My ex-fiance got tired of hearing from me. I’d email her every morning (my afternoon) and say good morning to her. This would upset her on the weekends, as she didn’t have revellie at 0600 as I did. But, it was too tempting not to email her and have her blackberry wake her up, when I am sitting at my computer banging out 1650s.

It’s not that every service member is blessed as a Yeoman is with having email constantly available (EMCON permitting). But, the ability for service members while deployed to keep in contact with their family is exponentially greater than it ever has been in the annals of history. What you will hear from most people regarding this is how great of a thing it is–how families will not seem so distant, the little details of life known to the service member. But, those little details from home aren’t always great, and significant others don’t like being woken up early on the weekends (well, maybe at first. For the first couple of months. But, by month three or four–sleep is more important and the novelty of emails from Sea has worn off).

Subtly, this increase in communication has placed an additional burden on the service member. Once you’ve talked to someone back home for a while, and you’ve gotten through all the questions about the weather, and if you’re safe and how you’re liking it, the conversation turns to what life is REALLY like while deployed. It’s not fun–I mean it can be, it is an adventure and most of the people you’re deployed with are good people. But, there is a reason why less than 1% of the United States has served in uniform–It’s hard and you have to put up with a lot. In describing such a life, I think I have had to be the most careful with my Mom. There’s nothing wrong with this, nor am I saying that my Mom is one to over react, or over-worry about things. Rather, from my point of view, I don’t want to say anything to her that would make her worry more for her son. Of course, in talking to my Sister I feel much the same way and then to a lesser extent my Dad. Friends, meh, I’ll just tell them the funny things that happen, as that’s all they want to hear about anyway.

What makes it so difficult to describe the life we live is that outside of the context defined by the skin of a ship, it is hard to have the right perspective on what is actually going on. Regardless of how well I articulate that context, it tends to be something that one HAS to experience (what Ayn Rand calls an “ostensive definition”). Flying jets and helicopters off ships IS crazy. Sleeping in the Ship’s Office cause the 1MC doesn’t work in the berthing IS crazy. But, there is a method to the madness, and that method only makes sense given the circumstances in being deployed. In attempting to explain such circumstances to my Mom, or anyone back home borders on the impossible, and there’s nothing wrong with that.

I’ve more or less had to figure this out on my own, as all service members do. This reality is one of those tacit understandings that we all have learned by being deployed. To date, this arrangement has worked alright. There has been no need for what can loosely be termed as ‘communications training’ for service members beyond OPSEC and INFOSEC, because the amount of time service members could possibly spend communicating with their families was very brief, and the odds of getting into things that could cause tumult ashore was small.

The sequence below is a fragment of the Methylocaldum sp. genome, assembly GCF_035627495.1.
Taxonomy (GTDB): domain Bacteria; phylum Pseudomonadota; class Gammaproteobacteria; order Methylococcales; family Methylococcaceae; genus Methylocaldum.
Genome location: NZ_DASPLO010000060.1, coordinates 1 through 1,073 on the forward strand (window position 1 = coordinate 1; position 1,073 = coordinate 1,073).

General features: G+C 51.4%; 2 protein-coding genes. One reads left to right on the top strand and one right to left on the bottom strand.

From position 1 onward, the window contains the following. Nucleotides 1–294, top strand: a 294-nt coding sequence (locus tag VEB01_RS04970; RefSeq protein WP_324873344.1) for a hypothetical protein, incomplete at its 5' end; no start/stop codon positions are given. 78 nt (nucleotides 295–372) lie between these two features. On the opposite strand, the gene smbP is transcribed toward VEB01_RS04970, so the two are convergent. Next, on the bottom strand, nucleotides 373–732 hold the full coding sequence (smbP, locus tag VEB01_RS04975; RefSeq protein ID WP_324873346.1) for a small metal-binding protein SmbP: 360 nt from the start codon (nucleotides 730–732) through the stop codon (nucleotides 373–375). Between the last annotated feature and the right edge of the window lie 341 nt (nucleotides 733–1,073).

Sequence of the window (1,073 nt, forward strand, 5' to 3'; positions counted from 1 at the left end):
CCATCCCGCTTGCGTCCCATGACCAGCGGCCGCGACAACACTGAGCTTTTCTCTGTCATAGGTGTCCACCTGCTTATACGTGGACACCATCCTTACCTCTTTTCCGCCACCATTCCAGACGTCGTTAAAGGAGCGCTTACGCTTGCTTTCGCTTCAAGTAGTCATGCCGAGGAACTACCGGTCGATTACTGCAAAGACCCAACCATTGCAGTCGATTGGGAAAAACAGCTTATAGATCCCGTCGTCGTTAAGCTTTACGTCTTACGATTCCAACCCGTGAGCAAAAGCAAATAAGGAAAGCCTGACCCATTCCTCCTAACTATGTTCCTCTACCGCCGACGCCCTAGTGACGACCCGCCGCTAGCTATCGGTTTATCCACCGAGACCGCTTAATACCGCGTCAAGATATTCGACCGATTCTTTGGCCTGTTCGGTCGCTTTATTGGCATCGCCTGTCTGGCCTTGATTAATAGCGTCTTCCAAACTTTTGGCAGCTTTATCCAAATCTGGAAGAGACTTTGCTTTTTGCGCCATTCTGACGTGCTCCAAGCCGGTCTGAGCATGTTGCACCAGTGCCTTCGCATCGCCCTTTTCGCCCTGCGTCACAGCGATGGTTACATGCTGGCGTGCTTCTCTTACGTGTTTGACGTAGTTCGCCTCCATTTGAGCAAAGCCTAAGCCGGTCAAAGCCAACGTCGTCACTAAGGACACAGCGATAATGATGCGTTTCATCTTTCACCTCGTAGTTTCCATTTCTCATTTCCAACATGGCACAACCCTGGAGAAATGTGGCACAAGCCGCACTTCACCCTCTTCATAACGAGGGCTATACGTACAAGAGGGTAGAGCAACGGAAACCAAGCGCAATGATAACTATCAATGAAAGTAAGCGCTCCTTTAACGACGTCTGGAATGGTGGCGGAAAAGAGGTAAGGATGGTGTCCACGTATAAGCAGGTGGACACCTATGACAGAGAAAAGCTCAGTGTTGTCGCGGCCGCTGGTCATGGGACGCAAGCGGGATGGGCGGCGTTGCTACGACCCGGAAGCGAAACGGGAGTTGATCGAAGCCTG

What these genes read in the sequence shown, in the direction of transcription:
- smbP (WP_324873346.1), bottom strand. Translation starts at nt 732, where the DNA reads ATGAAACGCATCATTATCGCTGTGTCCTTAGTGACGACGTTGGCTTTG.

However, I think this may well have changed things.

My son and I emailed each other and I sent him some boxes – you know, care packages – and he called me once. Just once. We touched base and he mentioned that the heads still weren’t flushing. He expressed his frustration at the fact that things had been flushed or shoved into the system that shouldn’t have been. I still didn’t take the situation very seriously. I only thought about looking into the system. I mean, what can I do about that? It’s the Navy. I can’t do anything to influence the Navy!

That’s Mom. And, well, Mom got the CO to respond, at length. It’s a helluva situation, and I have to stop short of saying that a Sailor’s Mom was wrong for what she did. Things like this with Sailor’s families is not altogether rare, either. Being a Yeoman, you open much of the mail that comes to the Ship. Some of that mail is from the United States Congress asking about a letter or phone call they received from a Sailor or their family. Then, your Chain of Command scrambles to get the gist of a letter back to Congress down on paper, and YN2 goes ahead and Yeoman-izes it, with the hopes of returning Congressional correspondence in the mandated time.

There’s good reason why service members and their families can write their congressmen about things they think are wrong. There’s a story where Nimitz was riding back to his home one evening during the war. As they were driving, he had the driver pick up a Sailor who looked like he had one-too-many. That Sailor, too drunk to realize who he was talking to, went on-and-on about how lousy his command was. The next morning, Nimitz made a surprise visit to the command and got confirmation on everything the drunk Sailor had said and Nimitz had the the situation taken care of. But, in all honesty, those situations are the exception rather than the rule (which is why that story from Nimitz is even remembered).